Sexual assault is traumatic under any circumstance. When it happens at work, it can upend your entire life.
Survivors lose not only their peace, sense of safety, and restful nights – they often also lose their jobs. Sometimes that’s because of retaliation. Other times, it’s because the survivor can’t bear to be in the same space where they were violated. Coping with rape trauma syndrome is a misery on its own, let alone having to slog through it while struggling financially, trying to land a new job, and perhaps forgoing work they once found meaningful.
Research published in the American Journal of Preventative Medicine reveals approximately 5.6 percent of women (about 7 million) in the U.S. have reported sexual violence by a workplace-related perpetrator at some point in their lives. Of those, about 1 million reported being raped. Another 1 million said they were sexually coerced. Some were just teenagers. Only about 2 percent reported what happened to police. Given that rape is a hugely underreported crime, we can reasonably presume the actual impact of this issue is even more staggering.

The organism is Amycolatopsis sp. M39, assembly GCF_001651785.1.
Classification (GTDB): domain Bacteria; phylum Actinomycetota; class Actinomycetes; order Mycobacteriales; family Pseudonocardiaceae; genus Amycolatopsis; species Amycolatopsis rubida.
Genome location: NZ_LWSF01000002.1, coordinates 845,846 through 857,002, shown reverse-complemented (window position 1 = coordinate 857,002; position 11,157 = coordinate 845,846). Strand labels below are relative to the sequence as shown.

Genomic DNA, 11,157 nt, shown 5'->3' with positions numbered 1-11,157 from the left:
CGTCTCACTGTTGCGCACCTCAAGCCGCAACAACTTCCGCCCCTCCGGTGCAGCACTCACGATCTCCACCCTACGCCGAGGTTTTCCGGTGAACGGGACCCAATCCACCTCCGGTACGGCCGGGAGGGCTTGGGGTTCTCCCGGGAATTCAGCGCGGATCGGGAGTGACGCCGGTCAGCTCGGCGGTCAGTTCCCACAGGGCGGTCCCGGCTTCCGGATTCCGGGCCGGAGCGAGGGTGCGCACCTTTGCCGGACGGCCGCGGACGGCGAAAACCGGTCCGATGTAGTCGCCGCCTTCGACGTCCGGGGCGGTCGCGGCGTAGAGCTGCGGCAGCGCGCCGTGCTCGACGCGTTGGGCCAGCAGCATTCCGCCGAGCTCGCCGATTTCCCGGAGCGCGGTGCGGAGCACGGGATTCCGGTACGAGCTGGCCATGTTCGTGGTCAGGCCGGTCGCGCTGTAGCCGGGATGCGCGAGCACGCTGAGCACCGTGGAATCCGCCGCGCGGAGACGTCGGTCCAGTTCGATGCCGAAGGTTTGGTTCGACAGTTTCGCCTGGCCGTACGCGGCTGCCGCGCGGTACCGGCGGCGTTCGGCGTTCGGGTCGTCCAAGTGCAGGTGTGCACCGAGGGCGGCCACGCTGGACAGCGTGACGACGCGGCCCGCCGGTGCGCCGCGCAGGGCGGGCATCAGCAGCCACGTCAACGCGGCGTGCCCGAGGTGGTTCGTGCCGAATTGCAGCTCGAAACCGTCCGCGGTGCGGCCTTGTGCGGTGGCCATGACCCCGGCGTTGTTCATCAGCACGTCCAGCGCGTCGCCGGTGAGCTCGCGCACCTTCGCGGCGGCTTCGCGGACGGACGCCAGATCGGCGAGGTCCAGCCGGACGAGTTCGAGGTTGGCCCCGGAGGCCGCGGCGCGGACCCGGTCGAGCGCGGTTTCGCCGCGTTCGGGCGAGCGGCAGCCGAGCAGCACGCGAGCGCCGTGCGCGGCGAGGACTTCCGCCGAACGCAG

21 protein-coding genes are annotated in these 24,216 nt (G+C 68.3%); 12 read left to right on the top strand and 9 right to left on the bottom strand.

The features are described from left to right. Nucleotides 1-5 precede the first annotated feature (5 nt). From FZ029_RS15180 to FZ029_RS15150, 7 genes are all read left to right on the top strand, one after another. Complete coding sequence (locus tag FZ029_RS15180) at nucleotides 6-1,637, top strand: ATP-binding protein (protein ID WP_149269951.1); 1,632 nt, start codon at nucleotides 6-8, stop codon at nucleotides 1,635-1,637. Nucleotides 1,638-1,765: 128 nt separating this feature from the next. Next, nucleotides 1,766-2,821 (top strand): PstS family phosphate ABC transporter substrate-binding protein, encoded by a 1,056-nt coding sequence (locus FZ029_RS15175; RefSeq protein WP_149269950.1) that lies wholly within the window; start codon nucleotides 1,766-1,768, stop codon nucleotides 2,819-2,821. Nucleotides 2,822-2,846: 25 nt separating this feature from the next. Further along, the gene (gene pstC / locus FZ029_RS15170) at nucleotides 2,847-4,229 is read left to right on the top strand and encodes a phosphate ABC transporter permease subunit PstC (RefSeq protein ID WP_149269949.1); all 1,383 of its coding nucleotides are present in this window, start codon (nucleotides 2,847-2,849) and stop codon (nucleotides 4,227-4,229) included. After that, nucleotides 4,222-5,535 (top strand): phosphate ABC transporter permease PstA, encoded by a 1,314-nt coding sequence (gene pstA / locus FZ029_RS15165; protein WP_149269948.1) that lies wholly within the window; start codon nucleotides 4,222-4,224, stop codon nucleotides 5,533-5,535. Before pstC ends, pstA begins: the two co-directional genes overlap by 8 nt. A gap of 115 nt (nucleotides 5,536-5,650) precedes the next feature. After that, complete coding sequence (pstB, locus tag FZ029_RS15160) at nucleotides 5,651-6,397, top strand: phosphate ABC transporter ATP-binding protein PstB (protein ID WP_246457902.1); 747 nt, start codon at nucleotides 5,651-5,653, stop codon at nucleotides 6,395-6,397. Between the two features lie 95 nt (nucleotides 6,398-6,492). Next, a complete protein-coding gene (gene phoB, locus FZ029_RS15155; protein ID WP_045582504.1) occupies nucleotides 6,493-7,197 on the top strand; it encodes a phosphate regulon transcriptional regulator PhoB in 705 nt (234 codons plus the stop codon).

Employers aren’t expected to have crystal balls and anticipate every scenario. However, they are expected to use diligence in hiring. They are expected to provide adequate supervision and security for employees. They’re expected to ensure their facilities are reasonably safe. They should have written sexual harassment policies – provided to workers – clearly explaining what to do if they are a victim of sexual harassment or assault. They are expected to take prompt, effective action if harassment, assault, or abuse is reported. They are expected to refrain from retaliating against the victim for reporting what happened. Unfortunately, some employers fail to take the bare minimum steps needed to protect potentially vulnerable workers.
Workplace Sexual Violence is an Ongoing, Serious Problem
Among just a few of the more recent, high-profile workplace sexual assault claims: Continue reading